Google doesn't have a consumer pair of AR glasses, but the company keeps experimenting with on phones. A virtual Gorillaz performance in New York City and London is the latest location-based AR experiment, a trend that's been growing over the past few years in mobile apps. The Gorillaz single Skinny Ape is getting its own concert via the band's Gorillaz Presents app, developed along with Google to showcase an AR concert performance over the weekend.
The experience is being "live performed" in Times Square at 2:30 p.m. ET on Dec. 17 and in Piccadilly Circus at 2:00 p.m. GMT on Dec. 18, using Google's own map-connected AR technology (called ARCore Geospatial API). After the performance, it'll still be viewable, or for anyone else the experience is designed to show up in-app so it can appear in your own space.
The concert uses a newannounced at the company's developer conference earlier this year, which leans on Google Maps data and coordinates to overlay persistent AR into the real world. The actual location-based experience is meant to blend parts of the actual landscape into the performance, in what sounds a bit like a real-life version of a few years back.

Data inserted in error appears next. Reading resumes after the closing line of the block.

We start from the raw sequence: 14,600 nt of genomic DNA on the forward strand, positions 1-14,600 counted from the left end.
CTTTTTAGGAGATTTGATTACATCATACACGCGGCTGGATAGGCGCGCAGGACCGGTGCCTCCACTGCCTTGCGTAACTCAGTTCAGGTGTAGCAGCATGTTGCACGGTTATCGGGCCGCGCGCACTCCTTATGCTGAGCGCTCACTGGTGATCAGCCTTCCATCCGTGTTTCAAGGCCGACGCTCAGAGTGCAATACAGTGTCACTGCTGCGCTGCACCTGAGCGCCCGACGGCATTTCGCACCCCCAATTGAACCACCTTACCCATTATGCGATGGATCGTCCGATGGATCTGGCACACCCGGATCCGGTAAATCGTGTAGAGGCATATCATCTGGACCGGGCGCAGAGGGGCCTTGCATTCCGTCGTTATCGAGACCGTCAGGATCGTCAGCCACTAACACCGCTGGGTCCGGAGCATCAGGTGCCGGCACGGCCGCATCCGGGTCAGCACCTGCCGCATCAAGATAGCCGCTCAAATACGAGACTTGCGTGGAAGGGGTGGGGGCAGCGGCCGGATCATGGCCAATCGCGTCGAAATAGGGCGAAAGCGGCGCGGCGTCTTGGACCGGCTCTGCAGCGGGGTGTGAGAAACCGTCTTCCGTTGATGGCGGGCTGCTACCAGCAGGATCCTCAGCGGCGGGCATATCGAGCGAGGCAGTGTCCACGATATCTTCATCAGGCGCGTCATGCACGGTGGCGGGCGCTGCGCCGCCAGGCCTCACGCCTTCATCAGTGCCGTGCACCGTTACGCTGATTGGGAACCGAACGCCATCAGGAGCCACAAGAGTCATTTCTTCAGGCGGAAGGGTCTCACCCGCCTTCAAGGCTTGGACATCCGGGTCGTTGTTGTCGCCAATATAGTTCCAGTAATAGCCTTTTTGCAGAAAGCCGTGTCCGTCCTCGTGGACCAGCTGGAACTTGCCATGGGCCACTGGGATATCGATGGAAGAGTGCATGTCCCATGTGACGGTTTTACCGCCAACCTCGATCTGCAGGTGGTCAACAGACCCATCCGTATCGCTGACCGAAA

Companies including Snap, Niantic, Microsoft and Apple have been showcasing experiments inusing and even layering over and landmarks. The Gorillaz concert experiment fits right in with those types of efforts, but also hints at how plenty of major tech companies are trying to figure out persistent AR in the real world ahead of a wave of expected AR glasses that are still being figured out.